TRU TEMP Low-Temperature, Black-Oxide process

October 28, 2016
TRU TEMP Black-Oxide process

Gear component manufacturers can easily achieve break-in lubricity, robust corrosion protection and galling resistance on critical components. Birchwood Technologies’ TRU TEMP low-temperature, black-oxide process meets demanding finishing requirements while creating a non-dimensional finish, maintaining the same material hardness and load-bearing properties.

The TRU TEMP blackening line operates at 200 degrees and forms a satin black magnetite finish that protects critical surfaces in storage, shipment and startup, resists galling and aids in break-in. The process takes just 30 minutes.

The TRU TEMP finish is Mil Spec and RoHS compliant, and withstands up to 120 hours of neutral salt spray or several hundred hours of humidity, verified by independent testing. The finish is 0.5 microns thick (20 millionths) crystalline structure that allows it to effectively hold a rust inhibitor and serves as a sacrificial barrier to provide break-in lubricity and galling resistance. Critical parts are protected for storage or overseas shipment.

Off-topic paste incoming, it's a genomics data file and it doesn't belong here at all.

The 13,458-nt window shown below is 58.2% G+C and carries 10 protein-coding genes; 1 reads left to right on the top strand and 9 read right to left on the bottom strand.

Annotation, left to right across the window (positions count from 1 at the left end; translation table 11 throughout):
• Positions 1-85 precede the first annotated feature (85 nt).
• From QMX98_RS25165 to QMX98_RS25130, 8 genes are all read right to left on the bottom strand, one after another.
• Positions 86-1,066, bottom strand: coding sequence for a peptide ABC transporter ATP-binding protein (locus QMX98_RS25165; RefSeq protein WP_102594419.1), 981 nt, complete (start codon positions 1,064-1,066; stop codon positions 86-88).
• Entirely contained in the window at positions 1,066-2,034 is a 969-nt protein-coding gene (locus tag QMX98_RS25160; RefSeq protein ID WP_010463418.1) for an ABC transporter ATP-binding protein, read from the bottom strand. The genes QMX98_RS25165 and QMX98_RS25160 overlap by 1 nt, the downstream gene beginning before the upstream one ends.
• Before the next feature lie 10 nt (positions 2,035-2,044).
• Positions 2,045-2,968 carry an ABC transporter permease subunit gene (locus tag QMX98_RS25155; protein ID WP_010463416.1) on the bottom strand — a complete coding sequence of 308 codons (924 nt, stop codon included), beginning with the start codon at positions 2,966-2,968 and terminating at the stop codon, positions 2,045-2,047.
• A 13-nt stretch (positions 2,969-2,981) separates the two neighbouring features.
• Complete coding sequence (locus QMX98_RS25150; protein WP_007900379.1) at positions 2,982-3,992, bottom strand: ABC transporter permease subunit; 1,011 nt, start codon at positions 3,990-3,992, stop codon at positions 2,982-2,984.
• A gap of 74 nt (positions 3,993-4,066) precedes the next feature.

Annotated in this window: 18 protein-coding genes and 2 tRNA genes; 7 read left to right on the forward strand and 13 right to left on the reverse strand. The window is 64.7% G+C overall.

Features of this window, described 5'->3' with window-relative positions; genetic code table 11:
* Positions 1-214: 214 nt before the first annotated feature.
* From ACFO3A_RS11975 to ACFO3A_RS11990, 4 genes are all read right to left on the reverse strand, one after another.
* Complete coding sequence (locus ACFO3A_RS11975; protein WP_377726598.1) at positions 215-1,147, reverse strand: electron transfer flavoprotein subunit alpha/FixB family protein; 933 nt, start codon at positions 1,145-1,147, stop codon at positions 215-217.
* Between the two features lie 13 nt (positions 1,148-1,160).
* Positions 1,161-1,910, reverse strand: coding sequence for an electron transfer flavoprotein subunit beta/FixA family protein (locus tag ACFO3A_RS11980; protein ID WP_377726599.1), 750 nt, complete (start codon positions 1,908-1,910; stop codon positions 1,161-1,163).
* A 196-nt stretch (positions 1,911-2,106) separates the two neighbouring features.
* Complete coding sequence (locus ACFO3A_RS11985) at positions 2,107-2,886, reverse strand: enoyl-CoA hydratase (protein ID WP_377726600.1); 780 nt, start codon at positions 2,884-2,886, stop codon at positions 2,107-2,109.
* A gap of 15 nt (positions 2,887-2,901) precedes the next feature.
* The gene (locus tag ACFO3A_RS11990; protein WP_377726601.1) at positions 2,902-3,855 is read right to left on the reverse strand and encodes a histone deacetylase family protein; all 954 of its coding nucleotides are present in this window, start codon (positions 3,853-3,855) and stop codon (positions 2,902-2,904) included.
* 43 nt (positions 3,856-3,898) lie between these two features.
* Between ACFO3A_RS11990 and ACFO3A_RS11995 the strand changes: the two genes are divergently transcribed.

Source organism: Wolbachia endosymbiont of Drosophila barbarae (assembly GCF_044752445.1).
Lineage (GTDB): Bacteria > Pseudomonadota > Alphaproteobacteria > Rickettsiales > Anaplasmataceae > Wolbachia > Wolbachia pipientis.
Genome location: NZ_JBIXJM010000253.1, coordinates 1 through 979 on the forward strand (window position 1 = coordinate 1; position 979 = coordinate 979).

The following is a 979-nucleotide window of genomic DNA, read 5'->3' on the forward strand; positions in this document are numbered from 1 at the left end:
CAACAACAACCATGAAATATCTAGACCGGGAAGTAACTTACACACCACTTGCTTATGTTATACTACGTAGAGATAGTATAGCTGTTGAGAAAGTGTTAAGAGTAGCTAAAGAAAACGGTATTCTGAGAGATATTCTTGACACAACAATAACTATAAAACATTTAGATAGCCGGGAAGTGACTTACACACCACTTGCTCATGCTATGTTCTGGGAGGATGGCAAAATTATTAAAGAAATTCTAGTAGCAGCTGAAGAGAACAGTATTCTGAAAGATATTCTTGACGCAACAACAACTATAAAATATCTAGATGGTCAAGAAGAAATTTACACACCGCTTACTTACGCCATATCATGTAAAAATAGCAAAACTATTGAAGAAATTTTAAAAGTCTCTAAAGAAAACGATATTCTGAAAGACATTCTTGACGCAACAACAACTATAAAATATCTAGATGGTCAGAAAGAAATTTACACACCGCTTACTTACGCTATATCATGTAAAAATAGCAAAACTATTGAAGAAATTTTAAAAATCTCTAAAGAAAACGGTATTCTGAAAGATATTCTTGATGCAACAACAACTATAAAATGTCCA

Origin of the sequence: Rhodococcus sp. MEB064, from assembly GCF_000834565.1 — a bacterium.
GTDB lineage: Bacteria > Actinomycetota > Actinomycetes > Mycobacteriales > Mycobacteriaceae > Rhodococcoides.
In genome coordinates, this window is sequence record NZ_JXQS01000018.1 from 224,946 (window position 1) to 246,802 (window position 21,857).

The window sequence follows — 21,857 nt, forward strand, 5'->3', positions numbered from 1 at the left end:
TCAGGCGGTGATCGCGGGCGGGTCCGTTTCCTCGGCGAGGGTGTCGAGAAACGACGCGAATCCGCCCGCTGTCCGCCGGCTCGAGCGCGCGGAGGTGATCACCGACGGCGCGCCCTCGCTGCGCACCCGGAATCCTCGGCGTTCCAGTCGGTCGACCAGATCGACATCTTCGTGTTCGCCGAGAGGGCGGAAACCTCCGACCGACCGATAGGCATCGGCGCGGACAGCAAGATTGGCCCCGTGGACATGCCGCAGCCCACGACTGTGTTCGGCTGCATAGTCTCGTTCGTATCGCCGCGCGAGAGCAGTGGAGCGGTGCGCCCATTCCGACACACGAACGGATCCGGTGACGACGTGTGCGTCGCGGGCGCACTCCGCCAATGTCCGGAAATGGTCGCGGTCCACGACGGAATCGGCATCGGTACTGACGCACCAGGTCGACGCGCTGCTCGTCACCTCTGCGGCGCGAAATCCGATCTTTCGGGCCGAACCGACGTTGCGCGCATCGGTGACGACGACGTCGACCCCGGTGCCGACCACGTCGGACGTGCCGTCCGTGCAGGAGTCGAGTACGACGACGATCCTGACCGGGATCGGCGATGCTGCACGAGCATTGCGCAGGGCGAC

Gear component manufacturers who have already installed a TRU TEMP low-temperature, black-oxide system are amazed at the many benefits they have achieved. The process can be installed in any plant setting, without endangering personnel or surrounding equipment. The operating solutions contain no EPA regulated chemicals; process rinse waters are normally sent to the sewer as non-hazardous discharge. Most process lines do not require waste treatment equipment.

TRU TEMP process lines are available in any size to fit part size and production volume.

Related Glossary Terms

  • galling


    Condition whereby excessive friction between high spots results in localized welding with subsequent spalling and further roughening of the rubbing surface(s) of one or both of two mating parts.

  • hardness


    Hardness is a measure of the resistance of a material to surface indentation or abrasion. There is no absolute scale for hardness. In order to express hardness quantitatively, each type of test has its own scale, which defines hardness. Indentation hardness obtained through static methods is measured by Brinell, Rockwell, Vickers and Knoop tests. Hardness without indentation is measured by a dynamic method, known as the Scleroscope test.

  • lubricity


    Measure of the relative efficiency with which a cutting fluid or lubricant reduces friction between surfaces.